Cross your fingers that this hive survives and thrives!


Monday, June 01, 2015

Video of a Queen Moving Around the Hive

This talented photographer/beekeeper, Anand Varma, has made this video of the queen moving around the hive. He attached a fluorescent marker to the queen's back and shot this in black light in the hive. On my computer, at first it looked like the video wasn't actually posted, so be patient if it takes a moment or two to load. Since Mr. Varma is allowing people to embed his video in their websites, I wanted all of you to see it:

I wanted to show how a queen bee moves around her hive so I attached a fluorescent marker to her back and made a time lapse of her walking around under black lights.

Posted by Anand Varma - Photographer on Friday, May 15, 2015

Thursday, May 21, 2015

WABE and **Me** - a Conversation about Allergies and Honey

Our local public radio station, WABE 90.1 FM, sent reporter, Michelle Wirth, over to my house to interview me and to look at and listen to my backyard hives. She spent a good part of last Thursday afternoon over with my hives and me.

As the day went on, she got more and more comfortable with my bees. In the end, I had to bake cookies for our MEETUP meeting that night and left her with the bees to tape sounds of the hive. She had gotten so comfortable with them that, wearing a jacket and veil, she was right up beside the hive surrounded by thousands of foragers coming home!

Here's the link to the radio show and about ten photos that her photographer took while they were here.

TED Talks on Bees

Here are all I could find:

Anand Varma
Marla Spivak:

Noah Wilson-Rich

Dennis VanEnglesdorp

John Miller



Dino Martins



Bees and Hexagons

Monday, May 18, 2015

Queen Problems in the hive

I checked on my doubly caught swarm today.  They apparently had a poorly mated queen who was laying spotty brood and lots of drones. So a month ago I gave them the resources to make a new queen.

Today I checked to see if they had made a queen and gotten rid of the bad one.

No is the answer to that question.


She has a terrible spotty brood pattern.  I gave this hive a great frame of brood and eggs but they did not successfully supercede this queen or perhaps there wasn't an egg suitable or they didn't see the need.

To keep resources available for my hives, I keep a nuc in my backyard apiary.  I made it with frames of brood and eggs from both of my strong survivor hives.  Today when I looked into it, they have a good queen, are drawing straight comb (another sign of good genetics) and have spare brood and eggs.


At first glance this may not look like a blue ribbon frame to you, but it certainly does to me.  There are eggs in almost every empty looking cell on the right side of this frame.  It will be perfect to steal from this hive and move to the community garden double caught swarm hive.

Maybe this time they will find a suitable egg and supercede the failing/pitiful queen. 

My backyard hives are all doing well.  The two packages that I got from Jarrett Apiaries are thriving but the bees in both hives are terrible cross-comb builders.  I tried today to influence them to build their comb straighter.  Most likely their worst boxes I'll put lower in the hives for them to have over the winter and then remove them next year, if they live through the winter.

All of my backyard hives, including the nuc, needed added boxes today, which I happily gave them. 

I'll let you know how the double swarm hive deals with the frame of brood and eggs.

  

Tom Webster, Heat and Nosema

I heard Tom Webster speak on Wednesday night at the local bee club meeting. Dr. Webster is at Kentucky State University and focuses his research on nosema.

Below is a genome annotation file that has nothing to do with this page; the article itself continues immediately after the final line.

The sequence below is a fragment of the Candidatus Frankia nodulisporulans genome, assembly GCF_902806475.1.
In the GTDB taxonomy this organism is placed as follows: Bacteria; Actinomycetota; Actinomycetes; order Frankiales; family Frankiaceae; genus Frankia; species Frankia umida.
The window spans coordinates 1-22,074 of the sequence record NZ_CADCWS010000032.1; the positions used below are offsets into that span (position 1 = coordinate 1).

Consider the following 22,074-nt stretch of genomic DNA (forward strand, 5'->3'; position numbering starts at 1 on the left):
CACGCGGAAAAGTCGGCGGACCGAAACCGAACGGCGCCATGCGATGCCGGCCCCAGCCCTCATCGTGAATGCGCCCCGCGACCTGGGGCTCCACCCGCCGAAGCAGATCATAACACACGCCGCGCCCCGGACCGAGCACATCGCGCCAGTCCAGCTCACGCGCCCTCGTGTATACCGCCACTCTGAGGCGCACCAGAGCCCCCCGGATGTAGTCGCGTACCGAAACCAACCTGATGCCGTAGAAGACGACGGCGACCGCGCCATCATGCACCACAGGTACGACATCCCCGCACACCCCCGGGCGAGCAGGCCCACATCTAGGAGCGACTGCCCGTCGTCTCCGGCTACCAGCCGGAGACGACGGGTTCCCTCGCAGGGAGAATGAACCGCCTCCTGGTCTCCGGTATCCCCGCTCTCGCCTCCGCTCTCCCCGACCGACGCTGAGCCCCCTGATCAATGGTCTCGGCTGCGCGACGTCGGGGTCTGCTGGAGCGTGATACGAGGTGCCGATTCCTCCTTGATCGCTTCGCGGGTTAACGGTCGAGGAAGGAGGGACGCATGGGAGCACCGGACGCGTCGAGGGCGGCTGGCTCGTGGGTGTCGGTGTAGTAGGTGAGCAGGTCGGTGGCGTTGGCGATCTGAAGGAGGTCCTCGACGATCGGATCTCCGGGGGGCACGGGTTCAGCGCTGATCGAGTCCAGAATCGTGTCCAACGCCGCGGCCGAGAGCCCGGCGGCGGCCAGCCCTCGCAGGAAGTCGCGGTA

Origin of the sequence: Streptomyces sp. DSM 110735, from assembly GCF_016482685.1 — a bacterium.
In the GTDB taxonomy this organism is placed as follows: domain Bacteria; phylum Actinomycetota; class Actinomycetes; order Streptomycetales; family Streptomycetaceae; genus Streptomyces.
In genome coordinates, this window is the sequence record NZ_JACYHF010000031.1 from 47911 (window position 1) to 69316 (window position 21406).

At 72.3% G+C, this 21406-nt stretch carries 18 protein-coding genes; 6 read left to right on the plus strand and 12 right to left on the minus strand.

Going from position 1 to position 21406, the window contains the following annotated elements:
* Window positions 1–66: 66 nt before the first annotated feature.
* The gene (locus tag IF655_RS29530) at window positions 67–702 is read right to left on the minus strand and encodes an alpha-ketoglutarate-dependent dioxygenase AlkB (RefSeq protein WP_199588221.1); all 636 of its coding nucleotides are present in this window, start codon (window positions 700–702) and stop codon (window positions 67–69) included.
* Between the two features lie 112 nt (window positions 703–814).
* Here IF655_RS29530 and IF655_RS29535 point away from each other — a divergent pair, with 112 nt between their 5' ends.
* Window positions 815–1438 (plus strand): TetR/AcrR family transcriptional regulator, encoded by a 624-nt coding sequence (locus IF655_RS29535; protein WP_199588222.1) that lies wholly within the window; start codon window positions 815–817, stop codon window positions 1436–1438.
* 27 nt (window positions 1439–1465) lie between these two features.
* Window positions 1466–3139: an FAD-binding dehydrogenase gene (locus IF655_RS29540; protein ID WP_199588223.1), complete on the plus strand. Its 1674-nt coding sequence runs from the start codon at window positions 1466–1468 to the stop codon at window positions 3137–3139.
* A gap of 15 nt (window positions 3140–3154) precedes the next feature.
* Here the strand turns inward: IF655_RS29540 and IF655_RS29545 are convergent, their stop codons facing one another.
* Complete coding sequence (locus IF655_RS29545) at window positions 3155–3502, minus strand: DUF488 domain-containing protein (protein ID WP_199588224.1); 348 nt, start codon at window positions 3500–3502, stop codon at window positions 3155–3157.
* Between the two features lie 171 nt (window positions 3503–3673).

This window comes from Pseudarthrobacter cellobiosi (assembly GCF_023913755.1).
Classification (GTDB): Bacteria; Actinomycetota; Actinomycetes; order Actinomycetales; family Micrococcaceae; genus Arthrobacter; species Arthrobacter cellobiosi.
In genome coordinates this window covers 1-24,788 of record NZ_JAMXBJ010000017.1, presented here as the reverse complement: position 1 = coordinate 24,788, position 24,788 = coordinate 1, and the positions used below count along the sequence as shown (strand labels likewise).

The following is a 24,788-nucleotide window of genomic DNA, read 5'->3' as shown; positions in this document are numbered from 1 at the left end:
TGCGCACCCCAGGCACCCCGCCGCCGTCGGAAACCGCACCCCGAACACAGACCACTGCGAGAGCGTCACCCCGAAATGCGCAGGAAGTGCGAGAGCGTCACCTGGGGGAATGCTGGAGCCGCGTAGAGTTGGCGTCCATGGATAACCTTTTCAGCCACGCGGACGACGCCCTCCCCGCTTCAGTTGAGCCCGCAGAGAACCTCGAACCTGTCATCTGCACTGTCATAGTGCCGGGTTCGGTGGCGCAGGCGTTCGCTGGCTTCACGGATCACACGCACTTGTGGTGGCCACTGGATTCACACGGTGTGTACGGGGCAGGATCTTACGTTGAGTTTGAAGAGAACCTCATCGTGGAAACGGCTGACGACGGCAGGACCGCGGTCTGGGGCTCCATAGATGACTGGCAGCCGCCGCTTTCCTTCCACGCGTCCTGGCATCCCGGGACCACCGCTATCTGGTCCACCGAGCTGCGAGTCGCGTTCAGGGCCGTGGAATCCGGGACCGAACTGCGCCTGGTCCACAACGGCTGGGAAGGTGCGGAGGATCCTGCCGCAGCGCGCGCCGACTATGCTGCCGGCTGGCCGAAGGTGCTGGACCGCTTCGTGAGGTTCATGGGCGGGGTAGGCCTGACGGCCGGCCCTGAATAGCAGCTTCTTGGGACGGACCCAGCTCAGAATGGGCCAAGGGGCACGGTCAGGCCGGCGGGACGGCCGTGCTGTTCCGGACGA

He had slides to show how nosema lives as a parasite in the bee's gut. The spore of nosema sends out a tube which finds purchase in the wall of the bee gut lining and embeds itself. Nosema really messes up the bee's digestion then and eventually, if nosema gets the best of her, she dies from lack of nutrition since her digestive system is compromised.

I had a hive which is one of my survivor hives who appeared to have nosema over the winter. When the bees went on cleansing flights, the hive was covered with brown streaks of bee feces. I was sure they would die since I was not treating with anything. But when spring came, the hive has survived and is making honey like crazy as we speak.

Dr. Webster said that without lab proof, there's not a sure diagnosis and sometimes bees get diarrhea for other reasons, but also the presence of diarrhea/nosema does not always mean the hive will die.

Essentially he said the best way to address nosema is to get rid of old wax. He didn't say keep old comb for five years like UGA is now saying. He said GET RID OF OLD WAX.

I raised my hand and said that I have been cutting out the old wax and then dipping the frames in boiling water for 1 minute. When the frame is pulled out of the stewpot, the thin layer of melted wax on the top of the water coats the frame as it comes out. I wanted to know if that wax would still contain microbes for nosema.

Interestingly Dr. Webster said that heat will kill microbes so the boiling water should do them in, while freezing frames would just suspend the microbe. Once removed from the freezer and returned to room temperature, the nosema microbe would be alive and happy.

Since we often recommend freezing cut comb and chunk honey to kill wax moth eggs which might be in the wax, I found that really interesting.

Cold will kill eggs of bugs but will not kill microbes.

Heat kills.

~~~~~~~~~~~~~~~~~~~~~~~~~~~~
Note: Feedback I got from a reader makes me want to write a little clarification as an addendum to this post:

When you make cut comb honey or chunk honey, you always freeze it so that your friend/customer doesn't open the jar or box to find wax moth larvae floating in their honey. Freezing the product kills the insect eggs. Obviously you can't heat either of these products or all the wax would be melted.

However, when you are cleaning frames, boiling water kills everything in the wax: wax moths, eggs of whatever might have been in the comb (roaches, wax moths, SHB), and microbes for nosema.